Sentinel Locomotives and Sentinel-Cammell Railcars, Their Design and Development

£39.99
Sentinel Locomotives and Sentinel-Cammell Railcars, Their Design and Development

By John M. Hutchings

Published by the Industrial Railway Society in 2020, 348 pages. Large hardback - c.21cm by 28cm (N7459)

From the introduction: The Sentinel locomotive and Sentinel-Cammell rail coach are of particular interest to railway historians as the only commercially successful application of vertical water tube boilers and enclosed engine units to rail vehicles in the United Kingdom.

Introduced in 1923 as an extension of Sentinel's road steam waggon business, both locomotives and rail coaches enjoyed considerable success, both in the home market and as exports to many overseas buyers. Production declined in the mid 1930s and was of necessity suspended during the Second World War but, after a slow recovery in the late 1940s, something of a renaissance occurred in the early 1950s, due in no small measure to the marketing skills of Thomas Hill Ltd of Rotherham who handled all orders in this country from 1949 onwards. A rapid decline in sales during the middle 1950s, coupled with the takeover of the Shrewsbury factory by Rolls­ Royce Ltd in 1956, signalled the end of steam production shortly afterwards, but development of a new and thoroughly modern design of diesel-hydraulic shunting locomotive that came to market in 1959 revived the railway department for a further period. Production of diesel locomotives gradually tailed off from the middle 1960s, due to a general and accelerating decline in railway goods traffic. Coupled to this was the availability, at very competitive prices, of a large quantity of second-hand British Railways diesel shunters rendered redundant by reduced traffic demands, but with many years of useful life left in them. These factors led to the eventual end of locomotive production at Shrewsbury in early 1971.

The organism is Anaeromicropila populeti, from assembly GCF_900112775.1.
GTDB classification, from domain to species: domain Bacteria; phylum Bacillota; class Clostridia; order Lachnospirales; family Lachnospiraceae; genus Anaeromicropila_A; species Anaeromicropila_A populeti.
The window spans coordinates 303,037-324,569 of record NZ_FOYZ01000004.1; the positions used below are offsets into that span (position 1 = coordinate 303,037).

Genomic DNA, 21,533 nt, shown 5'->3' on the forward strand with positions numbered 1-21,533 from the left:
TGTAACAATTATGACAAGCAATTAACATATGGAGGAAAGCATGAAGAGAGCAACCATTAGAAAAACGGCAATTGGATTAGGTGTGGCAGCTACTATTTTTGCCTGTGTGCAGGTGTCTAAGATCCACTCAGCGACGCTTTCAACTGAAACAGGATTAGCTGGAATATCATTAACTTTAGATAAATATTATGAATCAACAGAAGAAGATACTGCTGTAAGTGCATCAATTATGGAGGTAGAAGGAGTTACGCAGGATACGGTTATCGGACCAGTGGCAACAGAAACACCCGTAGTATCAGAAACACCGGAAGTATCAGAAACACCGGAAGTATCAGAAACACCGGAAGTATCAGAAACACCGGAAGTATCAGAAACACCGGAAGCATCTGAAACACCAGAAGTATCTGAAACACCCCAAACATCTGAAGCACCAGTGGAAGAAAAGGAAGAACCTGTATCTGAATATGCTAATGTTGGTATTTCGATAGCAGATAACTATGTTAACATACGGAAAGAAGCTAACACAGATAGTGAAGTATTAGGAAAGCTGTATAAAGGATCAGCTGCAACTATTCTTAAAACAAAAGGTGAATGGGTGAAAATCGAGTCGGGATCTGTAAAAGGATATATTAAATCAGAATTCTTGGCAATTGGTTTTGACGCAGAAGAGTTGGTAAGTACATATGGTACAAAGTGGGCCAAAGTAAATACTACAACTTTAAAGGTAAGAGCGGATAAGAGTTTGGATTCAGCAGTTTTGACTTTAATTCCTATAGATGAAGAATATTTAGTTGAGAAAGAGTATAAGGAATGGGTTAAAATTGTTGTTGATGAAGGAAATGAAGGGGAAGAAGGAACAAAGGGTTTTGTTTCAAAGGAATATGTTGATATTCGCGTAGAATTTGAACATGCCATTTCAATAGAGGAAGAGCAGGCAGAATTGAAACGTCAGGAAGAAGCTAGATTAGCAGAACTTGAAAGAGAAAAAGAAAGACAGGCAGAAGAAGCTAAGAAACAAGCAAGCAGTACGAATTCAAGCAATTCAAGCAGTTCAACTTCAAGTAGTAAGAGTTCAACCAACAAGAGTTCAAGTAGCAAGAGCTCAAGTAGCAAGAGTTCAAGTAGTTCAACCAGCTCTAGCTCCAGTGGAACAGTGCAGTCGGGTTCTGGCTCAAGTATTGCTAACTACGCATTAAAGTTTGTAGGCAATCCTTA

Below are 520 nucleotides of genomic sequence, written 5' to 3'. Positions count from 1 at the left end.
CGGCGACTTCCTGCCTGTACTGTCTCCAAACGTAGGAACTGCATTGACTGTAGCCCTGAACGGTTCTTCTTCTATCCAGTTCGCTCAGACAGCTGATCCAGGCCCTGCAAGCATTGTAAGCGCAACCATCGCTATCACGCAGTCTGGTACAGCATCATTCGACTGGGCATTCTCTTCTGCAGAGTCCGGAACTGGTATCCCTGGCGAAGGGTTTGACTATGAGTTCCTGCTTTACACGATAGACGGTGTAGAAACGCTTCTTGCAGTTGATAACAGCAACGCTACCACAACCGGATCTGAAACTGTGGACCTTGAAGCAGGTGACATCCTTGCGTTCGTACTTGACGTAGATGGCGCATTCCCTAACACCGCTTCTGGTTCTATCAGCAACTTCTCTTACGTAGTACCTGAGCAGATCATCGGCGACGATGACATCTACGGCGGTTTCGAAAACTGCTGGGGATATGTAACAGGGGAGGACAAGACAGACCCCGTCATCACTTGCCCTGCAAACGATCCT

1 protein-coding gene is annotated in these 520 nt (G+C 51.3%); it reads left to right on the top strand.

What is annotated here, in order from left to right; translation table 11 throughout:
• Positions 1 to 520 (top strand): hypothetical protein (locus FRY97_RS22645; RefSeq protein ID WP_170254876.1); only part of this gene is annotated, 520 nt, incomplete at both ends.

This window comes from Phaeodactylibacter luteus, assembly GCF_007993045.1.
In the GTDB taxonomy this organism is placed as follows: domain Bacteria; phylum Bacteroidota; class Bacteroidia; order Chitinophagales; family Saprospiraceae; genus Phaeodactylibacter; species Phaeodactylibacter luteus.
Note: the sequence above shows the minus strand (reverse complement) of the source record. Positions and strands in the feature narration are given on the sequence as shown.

There is therefore good reason to give an account of how Sentinel rail vehicles were developed, the different designs, their good (and not so good) points. Readers of this book must heed an important caveat. Rail vehicles formed but one part of Sentinel's output at Shrewsbury. Prior to 1923 the works had only built the Sentinel road steam waggon, but introduction of the Super-Sentinel waggon in that year, with its improved design of engine and boiler allowed diversification into the rail vehicle market, together with fixed steam power units for industrial purposes. Later still, as the road steam vehicle market contracted, further diversification into machine tool work, general engineering and, later still, the construction of internal combustion engine vehicles was encompassed. Whilst it would be laudable to try and present a complete history of all these activities, the author has only studied the rail vehicles in detail and I have perforce confined myself to this aspect of Sentinel's output, although reference to the Sentinel road steam waggon designs will be necessary at times.

This book is divided into two sections, the first detailing activities up to 1939 and the second from 1944 onwards. The loss of virtually all official documentation prior to 1926 has meant that certain pre-1939 designs are described in greater detail than others and the author apologises in advance for this somewhat uneven coverage. The success of Sentinel's steam vehicles, on both road and rail, was due in no small measure to the excellent design of the Sentinel vertical boilers and engines and their subsequent development. The chapter covering these components is therefore somewhat more comprehensive than may suit all readers, but necessary given their importance to the success of both locomotives and railcars.
Chapters include:

Introduction to Section One
Boilers and Engines
Chain-Drive Horizontal Engine Rail Coaches
Chain-Drive Vertical Engine Rail Coaches
Gear-Drive and Shaft-Drive Railcars
Narrow Gauge BE Locomotives
Locomotive Rebuilds
CE and CEDG Locomotives
DE and DEDG Locomotives
Standard Gauge BE Locomotives
Narrow Gauge Convertible Locomotives
LNER Ash Crane Locomotives
Advanced Designs for the 1930s
Introduction to Section Two
100hp Chain-Drive Locomotives
200hp Chain-Drive Locomotives
Post-1945 Export Orders
The Rod-Drive Locomotives
The Receiver Locomotives
The Electro-Gyro Locomotive
The Sentinel Diesel-Hydraulic Locomotives
Steam Locomotive & Railcar Makers List
Diesel Locomotive Makers List
Locomotives & Railcars with Woolnough Boilers and/or Doble Fittings
Rebuilds not carried out by Sentinel
The Colombian Articulated Locomotives in Service
Surviving Sentinel Steam Locomotives and Railcars

The book is illustrated throughout with black and white (and some colour) photographs, drawings and line diagrams

PLEASE NOTE, because this book is very heavy, international shipping charges will be higher than our flat rate cost.